(This is the first installment of my “Unconventional Innovation Boot Camp” series)
YOU MAGGOTS! I’m going to make innovators out of you! Grab a pad of paper, a pencil, and start writing POETRY!
Ugh?? Read on…
There’s no denying that to become an innovator one has to think outside the proverbial box, see what others have failed to see or discover the missing link between two unlikely ideas.
Sure, the execution of innovative ideas will certainly rely on a well thought-out process, maybe some engineering, a healthy dose of marketing, a sound infrastructure, a seasoned management team, etc… but before all that you need to come up with THE idea and whether you like it or not, the birth of that idea falls into the realm of creativity.
How does one develop creative aptitudes? Some will contend that you are born with them. Born with the typical skills associated with creativity: musical skills, a talent for painting or the gift of writing.
But studies have shown (including this one) that creativity can in fact be taught.
As 40-something man, trained as a Software Engineer, with zero talent for creating music or painting, I have nevertheless always considered myself creative, but I was never able to express that creativity through traditional means. Even though I would claim that being a Software Engineer and being able to create products or services out of nothingness requires for a fair amount of creativity, it is also restrictive and only appreciated by fellow nerds.
That’s until one day, a friend of mine suggested that I use poetry.
You have no creative skills? Think again. Enter poetry!
If you read these words then I will assume that you have some familiarity with the English language (not my mother tongue, BTW). That’s the good news since the same way that a painter has his palette of paint, various brushes and canvas, all you need to write poetry is a sheet of paper, a pen and the words in your vocabulary, and no prior skills required!
I’m no expert but to me, poetry is playing with words in order to express ideas. You can think of it as brainstorming on your own.
How does poetry cultivate creativity?
The way we typically think imposes (often self-imposed) thematic boundaries and logical frameworks within which ideas are allowed to develop. Poetry frees you of such limitations. You can be as silly and as illogical as you want. It’s all about playing with words and ideas and breaking out of the proverbial box.
By freely juxtaposing or clashing ideas together you invite the mind to generate even more ideas and go down innovative avenues that wouldn’t have been visible otherwise.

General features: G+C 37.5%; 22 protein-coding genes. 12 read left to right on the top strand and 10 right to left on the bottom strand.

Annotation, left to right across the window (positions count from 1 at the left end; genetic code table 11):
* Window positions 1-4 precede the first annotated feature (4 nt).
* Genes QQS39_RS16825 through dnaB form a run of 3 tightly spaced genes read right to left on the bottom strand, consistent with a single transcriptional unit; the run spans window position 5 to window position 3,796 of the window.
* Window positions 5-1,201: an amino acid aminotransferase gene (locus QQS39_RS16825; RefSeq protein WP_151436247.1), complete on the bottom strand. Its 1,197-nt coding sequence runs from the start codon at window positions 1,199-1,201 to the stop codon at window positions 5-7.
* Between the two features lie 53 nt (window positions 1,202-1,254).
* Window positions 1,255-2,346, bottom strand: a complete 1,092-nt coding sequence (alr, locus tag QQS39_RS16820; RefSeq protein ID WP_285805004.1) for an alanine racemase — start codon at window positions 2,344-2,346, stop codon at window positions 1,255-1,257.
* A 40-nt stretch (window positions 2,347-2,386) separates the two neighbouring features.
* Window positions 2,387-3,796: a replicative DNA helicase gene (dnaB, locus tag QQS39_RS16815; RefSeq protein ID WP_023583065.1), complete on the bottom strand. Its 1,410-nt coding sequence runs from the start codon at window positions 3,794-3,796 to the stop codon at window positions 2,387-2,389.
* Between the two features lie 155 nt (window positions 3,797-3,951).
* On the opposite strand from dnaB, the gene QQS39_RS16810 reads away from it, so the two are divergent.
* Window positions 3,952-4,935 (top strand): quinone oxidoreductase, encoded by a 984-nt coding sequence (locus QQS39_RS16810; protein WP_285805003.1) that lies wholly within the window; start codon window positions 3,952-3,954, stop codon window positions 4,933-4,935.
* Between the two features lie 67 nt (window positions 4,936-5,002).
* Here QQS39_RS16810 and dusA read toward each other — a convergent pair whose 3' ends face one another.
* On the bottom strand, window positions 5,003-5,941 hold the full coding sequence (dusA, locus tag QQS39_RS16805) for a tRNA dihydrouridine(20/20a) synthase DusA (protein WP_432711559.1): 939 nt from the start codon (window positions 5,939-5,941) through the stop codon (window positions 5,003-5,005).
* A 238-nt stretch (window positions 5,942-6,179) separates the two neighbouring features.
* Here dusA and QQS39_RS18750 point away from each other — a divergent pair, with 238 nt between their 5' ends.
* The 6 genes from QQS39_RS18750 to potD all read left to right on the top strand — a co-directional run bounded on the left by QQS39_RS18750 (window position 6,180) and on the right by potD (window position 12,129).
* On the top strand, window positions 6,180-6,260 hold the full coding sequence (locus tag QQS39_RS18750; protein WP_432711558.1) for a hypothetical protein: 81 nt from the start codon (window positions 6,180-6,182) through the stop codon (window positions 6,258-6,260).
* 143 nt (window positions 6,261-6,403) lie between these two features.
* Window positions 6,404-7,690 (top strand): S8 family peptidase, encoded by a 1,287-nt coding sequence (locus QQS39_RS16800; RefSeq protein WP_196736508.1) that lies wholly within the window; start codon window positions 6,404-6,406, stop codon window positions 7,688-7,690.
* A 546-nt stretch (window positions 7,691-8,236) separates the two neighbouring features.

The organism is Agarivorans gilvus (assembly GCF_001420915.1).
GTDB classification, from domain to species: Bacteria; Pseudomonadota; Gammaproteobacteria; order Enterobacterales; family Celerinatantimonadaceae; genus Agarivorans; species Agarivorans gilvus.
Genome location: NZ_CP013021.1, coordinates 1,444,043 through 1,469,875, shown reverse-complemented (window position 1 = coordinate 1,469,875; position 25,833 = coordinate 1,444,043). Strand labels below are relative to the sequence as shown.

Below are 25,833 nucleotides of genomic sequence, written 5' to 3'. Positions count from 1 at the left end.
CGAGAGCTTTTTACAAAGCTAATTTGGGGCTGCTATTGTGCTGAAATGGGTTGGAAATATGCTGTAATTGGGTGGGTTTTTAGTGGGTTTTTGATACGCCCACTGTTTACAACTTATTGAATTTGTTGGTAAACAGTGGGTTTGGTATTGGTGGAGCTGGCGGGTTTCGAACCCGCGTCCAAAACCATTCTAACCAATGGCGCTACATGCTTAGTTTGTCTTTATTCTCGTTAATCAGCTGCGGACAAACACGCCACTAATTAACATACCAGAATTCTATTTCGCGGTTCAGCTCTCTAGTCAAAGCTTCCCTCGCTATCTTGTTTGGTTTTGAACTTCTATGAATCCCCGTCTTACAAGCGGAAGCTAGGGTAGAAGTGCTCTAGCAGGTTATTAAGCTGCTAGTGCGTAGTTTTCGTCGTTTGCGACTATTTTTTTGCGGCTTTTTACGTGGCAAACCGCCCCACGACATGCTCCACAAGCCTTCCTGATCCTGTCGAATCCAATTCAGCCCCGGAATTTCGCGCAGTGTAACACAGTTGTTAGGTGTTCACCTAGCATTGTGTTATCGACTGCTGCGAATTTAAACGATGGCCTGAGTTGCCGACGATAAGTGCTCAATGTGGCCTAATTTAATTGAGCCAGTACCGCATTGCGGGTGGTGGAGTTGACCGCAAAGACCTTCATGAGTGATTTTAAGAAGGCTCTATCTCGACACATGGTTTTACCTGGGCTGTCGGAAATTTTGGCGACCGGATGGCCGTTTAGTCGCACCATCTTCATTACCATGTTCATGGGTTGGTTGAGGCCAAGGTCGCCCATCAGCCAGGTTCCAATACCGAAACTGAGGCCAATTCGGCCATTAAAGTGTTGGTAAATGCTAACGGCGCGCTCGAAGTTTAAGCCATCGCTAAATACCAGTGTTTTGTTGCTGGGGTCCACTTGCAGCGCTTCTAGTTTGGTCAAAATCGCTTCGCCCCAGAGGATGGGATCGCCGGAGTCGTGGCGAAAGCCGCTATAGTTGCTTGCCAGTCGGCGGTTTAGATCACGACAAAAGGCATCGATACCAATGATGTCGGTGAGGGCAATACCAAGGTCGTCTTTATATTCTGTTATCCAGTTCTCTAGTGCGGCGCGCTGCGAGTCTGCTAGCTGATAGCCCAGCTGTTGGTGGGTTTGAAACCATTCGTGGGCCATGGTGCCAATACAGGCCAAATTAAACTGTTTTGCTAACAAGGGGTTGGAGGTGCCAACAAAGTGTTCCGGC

How do you get started?
They are many sites that will help you with getting started with writing poetry, including this simple how-to primer.
My only one piece of advice as a beginner is: don’t feel like you have to use rhymes, or specific forms or metre. Use prose and keep it simple.
After getting the aforementioned paper-and-pencil (some people prefer to use MS Word or their mobile phone or tablet), look around you or within you, reflect on some past memories and start writing what comes to mind.
Force yourself to write for 10 minutes where you are not allowed to stop even if your words on paper might look like a stream of consciousness at first. You can then extract the ideas or sentences that stand out and that you would like to explore further.
If you can’t find the right time to do it, check out this blog post.
Poetry as creative tool for innovation
If you want to use poetry as a tool to develop ideas around a product or service that you have in mind, feel free to do so using these guidelines:
- Use flowery, over-the-top language to describe your service
- Write a love poem to your product
- Explain your service in a poetic way to someone who just stepped out of a time-machine from 2000 years ago.
Do this often enough that you might become your company’s own “artiste in assignment“.
Finally, instead throwing away your art, type it up and save it somewhere. Better yet, share it as part of a blog to reread later and observe your progress. I just created a tumblr account for myself where I marry my pictures and (lame) poetry for that purpose alone.
Practice enough and who knows you might even be able to add “poet” to your business card…. Engineer, innovator and poet. How cool is that?
Yes that would be cool! As for me: engineer, economist, writer, yogini. 😛 I love the arrangements of beautiful words. You make me want to produce one. Anyway, I was thinking about this the other day. Why don’t you write a poet about Teri? I’d love to read!
Thanks Wulan. That’s a good idea. I’ll think about it.
I’d like to share with you what is arguably* the greatest two-line poem in the English language. I came up with this after listening to a country blues recorded in the 1930’s by the Mississippi Sheiks and letting my imagination get the better of me.
I’ve never been to Memphis but I’ve been to Paris, France
You can put on airs in Paris, but in Memphis you can dance
*an extremely poor argument
Nice lines which I believe I read before when we first told me about poetry.
Do you think that your poetic skills have made you a more creative person in your job?
Have you ever tried to think “poetically” when trying to find an innovative way out of problem you were having at work?
Or you think that work and poetry are completely compartmentalized in your brain and there’s no way that those 2 will ever interact.